In about two weeks, sweethearts everywhere will be celebrating Valentine’s Day. Although delectable chocolates, romantic flowers, and poetic cards have become symbolic of the holiday, it actually did not originate as a celebration of love at all.
Back in the third century in Rome, Emperor Claudius II held the notion that young, single men made the best soldiers because they had no ties to wives or children. To enforce this, he outlawed marriage to this group. A young priest named Valentine saw how unfair this was and defied the Emperor by performing marriages for young lovers secretly. Eventually the Emperor discovered Valentine’s betrayal and demanded that he be sentenced to death. During Valentine’s imprisonment, he fell in love with the jailer’s daughter. Before his death, he sent a letter to his love signed, “From your Valentine.” The young priest was executed on February 14th, 270 AD. Eventually Valentine was named a saint, and later in the 5th century Pope Gelasius declared February 14th St. Valentine’s Day.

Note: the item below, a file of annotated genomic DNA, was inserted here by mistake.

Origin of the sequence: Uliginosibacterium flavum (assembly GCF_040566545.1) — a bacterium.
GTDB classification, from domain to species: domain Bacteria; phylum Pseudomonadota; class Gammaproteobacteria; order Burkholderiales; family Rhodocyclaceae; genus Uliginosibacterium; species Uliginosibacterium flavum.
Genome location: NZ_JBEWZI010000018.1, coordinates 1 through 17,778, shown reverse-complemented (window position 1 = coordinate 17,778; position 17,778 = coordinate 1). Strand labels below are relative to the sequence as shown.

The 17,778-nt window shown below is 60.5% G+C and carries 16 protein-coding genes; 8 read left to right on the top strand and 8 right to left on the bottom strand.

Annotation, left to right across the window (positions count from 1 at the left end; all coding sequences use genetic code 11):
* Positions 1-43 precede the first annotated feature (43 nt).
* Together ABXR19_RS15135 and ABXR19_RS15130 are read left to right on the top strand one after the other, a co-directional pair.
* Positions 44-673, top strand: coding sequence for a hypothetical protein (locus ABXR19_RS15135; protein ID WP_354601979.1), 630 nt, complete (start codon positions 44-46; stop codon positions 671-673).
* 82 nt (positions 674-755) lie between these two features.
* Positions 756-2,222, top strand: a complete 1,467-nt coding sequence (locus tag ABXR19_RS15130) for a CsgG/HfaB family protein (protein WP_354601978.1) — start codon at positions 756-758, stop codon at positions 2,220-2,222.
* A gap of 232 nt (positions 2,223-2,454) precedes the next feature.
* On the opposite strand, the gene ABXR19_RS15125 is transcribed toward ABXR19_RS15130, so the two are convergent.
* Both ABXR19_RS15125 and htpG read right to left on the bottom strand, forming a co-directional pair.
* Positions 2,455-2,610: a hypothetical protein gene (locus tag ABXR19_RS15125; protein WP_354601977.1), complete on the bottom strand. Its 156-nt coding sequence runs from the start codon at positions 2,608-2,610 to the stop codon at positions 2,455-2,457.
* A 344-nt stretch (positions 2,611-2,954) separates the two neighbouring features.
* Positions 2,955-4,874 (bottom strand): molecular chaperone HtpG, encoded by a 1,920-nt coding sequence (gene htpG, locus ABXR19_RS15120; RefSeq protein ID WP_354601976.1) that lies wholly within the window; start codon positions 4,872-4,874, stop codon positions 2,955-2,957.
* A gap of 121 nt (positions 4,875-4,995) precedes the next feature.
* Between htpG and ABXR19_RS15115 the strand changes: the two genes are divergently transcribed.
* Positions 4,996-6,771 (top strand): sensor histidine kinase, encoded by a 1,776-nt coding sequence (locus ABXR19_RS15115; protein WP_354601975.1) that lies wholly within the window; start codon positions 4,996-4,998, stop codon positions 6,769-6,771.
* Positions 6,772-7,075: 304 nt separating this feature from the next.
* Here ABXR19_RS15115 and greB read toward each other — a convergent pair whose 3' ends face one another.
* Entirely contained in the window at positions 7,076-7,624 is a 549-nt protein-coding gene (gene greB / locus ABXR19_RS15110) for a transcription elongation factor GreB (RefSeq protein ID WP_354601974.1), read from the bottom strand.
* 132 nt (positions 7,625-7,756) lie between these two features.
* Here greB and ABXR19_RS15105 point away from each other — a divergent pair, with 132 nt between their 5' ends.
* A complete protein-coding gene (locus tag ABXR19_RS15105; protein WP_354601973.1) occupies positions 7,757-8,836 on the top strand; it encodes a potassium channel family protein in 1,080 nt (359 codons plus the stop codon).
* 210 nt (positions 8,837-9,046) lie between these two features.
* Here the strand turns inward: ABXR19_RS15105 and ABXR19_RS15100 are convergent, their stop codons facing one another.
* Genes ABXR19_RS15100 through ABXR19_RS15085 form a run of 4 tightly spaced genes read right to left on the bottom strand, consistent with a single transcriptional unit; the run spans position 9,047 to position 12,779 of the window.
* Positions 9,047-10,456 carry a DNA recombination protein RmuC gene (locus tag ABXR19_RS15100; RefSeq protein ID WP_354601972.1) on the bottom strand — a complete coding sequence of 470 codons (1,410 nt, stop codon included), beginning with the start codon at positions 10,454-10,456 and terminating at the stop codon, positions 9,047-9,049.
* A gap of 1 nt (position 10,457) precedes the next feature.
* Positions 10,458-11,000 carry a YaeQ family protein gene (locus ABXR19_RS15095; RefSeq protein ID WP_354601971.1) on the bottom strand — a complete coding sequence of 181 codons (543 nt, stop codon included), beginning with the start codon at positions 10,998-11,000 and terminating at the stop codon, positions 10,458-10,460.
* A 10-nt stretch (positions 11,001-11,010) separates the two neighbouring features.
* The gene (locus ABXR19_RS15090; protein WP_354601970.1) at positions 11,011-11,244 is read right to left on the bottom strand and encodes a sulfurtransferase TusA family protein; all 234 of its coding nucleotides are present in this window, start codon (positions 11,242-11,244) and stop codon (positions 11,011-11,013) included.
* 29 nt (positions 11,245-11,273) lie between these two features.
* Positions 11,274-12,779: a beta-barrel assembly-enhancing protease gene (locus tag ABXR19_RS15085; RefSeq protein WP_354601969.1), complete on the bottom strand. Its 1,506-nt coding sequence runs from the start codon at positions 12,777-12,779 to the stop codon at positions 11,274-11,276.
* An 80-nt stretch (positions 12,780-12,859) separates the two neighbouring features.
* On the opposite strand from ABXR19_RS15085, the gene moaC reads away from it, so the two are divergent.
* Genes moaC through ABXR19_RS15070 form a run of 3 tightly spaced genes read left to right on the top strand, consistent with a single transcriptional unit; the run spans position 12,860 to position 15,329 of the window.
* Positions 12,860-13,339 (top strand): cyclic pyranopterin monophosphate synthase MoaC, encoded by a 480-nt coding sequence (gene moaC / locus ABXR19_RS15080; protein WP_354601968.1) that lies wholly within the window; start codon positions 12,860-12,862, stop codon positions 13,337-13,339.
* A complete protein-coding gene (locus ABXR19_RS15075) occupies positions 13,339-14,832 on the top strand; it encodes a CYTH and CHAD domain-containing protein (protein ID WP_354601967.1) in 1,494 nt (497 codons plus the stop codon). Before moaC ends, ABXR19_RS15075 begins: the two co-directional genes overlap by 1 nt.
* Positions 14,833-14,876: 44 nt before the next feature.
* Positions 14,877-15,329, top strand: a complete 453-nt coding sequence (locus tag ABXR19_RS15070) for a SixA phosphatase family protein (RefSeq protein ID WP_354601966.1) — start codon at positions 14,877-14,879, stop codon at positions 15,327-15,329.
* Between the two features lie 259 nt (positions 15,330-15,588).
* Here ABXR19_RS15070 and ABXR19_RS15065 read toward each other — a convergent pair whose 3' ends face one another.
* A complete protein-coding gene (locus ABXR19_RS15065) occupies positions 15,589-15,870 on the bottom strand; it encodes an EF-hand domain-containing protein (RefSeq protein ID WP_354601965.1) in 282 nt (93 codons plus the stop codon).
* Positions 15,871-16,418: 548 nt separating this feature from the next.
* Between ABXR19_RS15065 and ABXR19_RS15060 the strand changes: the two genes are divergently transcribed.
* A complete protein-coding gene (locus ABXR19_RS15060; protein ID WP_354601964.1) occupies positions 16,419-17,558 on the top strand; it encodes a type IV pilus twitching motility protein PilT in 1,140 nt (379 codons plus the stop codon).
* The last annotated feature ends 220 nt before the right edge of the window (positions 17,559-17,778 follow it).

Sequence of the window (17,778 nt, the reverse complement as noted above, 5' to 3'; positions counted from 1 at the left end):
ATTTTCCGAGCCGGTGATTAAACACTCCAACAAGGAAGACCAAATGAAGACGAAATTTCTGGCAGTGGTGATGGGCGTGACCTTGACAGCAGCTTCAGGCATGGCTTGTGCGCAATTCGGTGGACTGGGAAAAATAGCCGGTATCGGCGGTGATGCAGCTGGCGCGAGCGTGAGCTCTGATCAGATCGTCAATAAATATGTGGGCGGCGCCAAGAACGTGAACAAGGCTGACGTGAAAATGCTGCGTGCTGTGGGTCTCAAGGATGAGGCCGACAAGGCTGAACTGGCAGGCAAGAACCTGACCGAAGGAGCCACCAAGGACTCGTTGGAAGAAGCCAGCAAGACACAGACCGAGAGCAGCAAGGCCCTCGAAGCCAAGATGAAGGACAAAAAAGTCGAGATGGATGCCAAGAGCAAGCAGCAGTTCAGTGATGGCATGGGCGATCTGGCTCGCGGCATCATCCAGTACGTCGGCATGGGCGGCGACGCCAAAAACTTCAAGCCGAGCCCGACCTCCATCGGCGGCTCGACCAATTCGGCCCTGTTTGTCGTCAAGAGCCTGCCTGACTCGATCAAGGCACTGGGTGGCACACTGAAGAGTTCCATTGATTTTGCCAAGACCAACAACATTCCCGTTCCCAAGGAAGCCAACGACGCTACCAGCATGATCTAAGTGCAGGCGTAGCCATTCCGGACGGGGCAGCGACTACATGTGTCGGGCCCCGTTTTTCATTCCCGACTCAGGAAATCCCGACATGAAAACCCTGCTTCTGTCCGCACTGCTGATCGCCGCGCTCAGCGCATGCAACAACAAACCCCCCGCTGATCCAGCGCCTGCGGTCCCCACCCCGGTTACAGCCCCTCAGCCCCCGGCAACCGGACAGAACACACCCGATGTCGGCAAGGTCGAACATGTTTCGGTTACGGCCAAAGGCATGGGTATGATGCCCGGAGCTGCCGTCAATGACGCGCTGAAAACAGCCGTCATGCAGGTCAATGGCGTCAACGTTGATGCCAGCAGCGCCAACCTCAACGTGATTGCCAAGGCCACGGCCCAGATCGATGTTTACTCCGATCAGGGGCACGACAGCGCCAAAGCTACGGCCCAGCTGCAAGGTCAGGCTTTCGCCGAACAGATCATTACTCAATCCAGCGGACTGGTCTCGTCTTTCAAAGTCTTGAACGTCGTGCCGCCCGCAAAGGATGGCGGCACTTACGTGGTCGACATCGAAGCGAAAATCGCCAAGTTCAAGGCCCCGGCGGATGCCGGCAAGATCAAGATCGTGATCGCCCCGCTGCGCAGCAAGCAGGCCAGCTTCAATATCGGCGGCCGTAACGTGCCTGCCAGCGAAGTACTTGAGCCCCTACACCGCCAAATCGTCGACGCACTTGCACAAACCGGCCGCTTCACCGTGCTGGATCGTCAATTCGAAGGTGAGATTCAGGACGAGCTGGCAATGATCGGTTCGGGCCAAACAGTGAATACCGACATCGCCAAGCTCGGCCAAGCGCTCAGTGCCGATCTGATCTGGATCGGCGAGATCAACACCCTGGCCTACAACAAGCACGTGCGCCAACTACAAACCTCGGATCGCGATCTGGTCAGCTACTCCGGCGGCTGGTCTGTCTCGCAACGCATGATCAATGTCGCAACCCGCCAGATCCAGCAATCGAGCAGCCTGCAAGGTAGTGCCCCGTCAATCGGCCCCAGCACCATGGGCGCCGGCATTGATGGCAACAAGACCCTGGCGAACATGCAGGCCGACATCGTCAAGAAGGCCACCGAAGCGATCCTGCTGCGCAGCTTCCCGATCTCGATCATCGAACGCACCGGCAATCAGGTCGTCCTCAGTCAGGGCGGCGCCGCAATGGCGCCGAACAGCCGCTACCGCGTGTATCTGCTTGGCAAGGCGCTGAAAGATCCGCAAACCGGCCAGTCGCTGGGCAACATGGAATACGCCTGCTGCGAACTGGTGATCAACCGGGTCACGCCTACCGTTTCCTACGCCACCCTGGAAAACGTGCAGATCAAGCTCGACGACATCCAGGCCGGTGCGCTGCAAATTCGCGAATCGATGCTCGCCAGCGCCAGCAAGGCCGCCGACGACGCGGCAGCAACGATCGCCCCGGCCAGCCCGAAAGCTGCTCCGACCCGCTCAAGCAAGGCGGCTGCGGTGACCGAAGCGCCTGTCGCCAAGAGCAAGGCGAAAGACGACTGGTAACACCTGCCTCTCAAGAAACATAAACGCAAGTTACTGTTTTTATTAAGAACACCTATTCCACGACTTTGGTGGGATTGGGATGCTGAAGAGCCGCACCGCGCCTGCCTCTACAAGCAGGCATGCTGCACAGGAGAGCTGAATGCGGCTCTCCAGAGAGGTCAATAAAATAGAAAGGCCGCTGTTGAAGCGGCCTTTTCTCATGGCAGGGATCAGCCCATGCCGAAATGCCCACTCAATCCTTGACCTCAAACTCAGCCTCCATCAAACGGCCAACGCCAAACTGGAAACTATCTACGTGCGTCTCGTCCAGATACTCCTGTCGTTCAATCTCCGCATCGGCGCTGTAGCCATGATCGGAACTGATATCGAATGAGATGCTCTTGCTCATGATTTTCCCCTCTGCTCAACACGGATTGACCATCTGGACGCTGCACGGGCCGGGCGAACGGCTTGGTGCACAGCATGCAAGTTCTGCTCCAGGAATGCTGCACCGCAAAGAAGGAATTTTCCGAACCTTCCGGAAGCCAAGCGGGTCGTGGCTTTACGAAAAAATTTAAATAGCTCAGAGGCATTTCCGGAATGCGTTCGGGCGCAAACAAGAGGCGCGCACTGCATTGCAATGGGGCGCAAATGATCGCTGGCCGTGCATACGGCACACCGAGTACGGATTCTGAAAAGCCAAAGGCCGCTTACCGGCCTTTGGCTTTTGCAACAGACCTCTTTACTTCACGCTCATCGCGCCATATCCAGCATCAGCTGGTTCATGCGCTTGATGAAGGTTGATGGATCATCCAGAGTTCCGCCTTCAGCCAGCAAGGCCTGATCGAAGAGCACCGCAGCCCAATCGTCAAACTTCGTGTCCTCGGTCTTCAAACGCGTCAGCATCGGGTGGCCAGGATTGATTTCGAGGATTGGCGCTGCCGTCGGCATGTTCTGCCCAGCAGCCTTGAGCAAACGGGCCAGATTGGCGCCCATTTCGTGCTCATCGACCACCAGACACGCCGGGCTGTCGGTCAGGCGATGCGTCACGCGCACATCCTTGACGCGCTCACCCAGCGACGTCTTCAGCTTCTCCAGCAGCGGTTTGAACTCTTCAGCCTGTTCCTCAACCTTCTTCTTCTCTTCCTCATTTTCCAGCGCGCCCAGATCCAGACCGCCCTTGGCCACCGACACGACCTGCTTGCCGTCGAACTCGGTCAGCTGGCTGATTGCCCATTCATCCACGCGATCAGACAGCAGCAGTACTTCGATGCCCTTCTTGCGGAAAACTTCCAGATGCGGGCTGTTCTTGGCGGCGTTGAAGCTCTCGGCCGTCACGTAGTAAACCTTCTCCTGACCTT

The tradition of sending flowers began much later. In the Victorian era it was against moral conduct to reveal feeling towards one another. In the 18th century, Charles II of Sweden began the custom of exchanging floral bouquets. Each flower had a meaning, so bouquets were given to one another to send non verbal messages. If you gave a flower with the right hand it meant “yes” and in the left hand meant “no.” Roses are the choice flower for Valentine’s Day, and in particular, red roses since it was the flower of Venus the Goddess of Love, as well as the color of the heart.
Now that you know the meaning of flowers and colors, you can get creative mixing varieties to convey hidden messages just like in the Victorian era!